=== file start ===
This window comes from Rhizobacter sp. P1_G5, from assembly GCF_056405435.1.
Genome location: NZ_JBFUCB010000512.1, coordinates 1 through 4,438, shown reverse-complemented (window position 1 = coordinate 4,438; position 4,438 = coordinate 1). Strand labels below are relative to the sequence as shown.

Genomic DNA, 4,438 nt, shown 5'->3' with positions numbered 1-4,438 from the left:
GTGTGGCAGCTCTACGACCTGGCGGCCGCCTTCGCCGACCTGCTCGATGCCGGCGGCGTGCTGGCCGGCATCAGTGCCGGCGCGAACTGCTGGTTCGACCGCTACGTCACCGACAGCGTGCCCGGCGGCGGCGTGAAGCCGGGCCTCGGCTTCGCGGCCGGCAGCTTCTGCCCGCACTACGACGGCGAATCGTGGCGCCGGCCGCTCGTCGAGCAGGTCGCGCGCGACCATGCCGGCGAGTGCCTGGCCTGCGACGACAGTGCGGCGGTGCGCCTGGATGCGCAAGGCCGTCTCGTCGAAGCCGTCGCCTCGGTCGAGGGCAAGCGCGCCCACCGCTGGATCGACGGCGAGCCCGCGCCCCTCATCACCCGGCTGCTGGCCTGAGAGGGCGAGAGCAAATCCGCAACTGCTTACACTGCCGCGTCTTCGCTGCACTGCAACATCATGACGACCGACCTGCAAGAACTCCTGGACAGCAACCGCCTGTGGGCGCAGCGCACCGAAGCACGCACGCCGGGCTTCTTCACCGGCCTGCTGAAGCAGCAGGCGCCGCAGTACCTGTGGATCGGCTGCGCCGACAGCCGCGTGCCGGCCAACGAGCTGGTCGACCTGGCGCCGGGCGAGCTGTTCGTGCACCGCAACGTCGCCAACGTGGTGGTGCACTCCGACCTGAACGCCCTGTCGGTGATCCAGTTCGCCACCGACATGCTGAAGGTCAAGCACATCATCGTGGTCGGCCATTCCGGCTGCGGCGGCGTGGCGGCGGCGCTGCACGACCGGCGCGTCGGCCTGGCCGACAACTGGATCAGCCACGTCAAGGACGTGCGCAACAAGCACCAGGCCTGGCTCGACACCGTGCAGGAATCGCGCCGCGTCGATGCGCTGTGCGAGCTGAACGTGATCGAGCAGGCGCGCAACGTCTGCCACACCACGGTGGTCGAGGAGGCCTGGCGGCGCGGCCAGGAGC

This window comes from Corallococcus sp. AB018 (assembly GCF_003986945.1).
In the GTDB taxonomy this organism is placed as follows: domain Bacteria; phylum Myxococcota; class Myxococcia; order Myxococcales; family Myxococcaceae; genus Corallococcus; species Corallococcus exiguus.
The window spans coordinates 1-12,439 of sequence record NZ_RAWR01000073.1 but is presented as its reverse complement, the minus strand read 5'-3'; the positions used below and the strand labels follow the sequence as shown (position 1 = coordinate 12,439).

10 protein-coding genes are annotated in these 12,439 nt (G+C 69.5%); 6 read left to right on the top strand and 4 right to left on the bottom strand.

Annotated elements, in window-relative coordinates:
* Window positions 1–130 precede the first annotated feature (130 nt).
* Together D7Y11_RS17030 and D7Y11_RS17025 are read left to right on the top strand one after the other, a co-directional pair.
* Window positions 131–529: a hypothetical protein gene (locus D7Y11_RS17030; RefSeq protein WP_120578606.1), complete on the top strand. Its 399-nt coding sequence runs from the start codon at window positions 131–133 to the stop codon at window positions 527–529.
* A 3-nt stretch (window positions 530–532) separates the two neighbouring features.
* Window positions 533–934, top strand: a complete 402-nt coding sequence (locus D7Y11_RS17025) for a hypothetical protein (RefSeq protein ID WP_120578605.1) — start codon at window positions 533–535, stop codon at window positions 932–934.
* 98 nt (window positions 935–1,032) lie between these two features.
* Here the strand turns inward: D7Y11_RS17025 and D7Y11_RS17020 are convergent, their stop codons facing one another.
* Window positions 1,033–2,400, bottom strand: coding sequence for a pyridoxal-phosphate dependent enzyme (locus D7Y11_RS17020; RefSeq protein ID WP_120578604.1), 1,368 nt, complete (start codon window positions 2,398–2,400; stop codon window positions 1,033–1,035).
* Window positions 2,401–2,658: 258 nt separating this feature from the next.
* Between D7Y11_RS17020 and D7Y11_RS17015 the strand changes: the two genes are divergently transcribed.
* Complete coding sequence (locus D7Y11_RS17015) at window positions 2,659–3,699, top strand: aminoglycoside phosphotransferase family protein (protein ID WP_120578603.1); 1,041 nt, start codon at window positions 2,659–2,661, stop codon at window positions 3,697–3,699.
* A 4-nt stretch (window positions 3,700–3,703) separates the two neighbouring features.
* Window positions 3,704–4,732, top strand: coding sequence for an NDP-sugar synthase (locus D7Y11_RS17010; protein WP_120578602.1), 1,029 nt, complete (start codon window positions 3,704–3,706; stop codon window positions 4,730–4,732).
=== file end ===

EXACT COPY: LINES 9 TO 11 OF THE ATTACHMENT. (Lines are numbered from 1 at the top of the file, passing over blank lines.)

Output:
Annotated elements, in window-relative coordinates:
* Window positions 1–130 precede the first annotated feature (130 nt).
* Together D7Y11_RS17030 and D7Y11_RS17025 are read left to right on the top strand one after the other, a co-directional pair.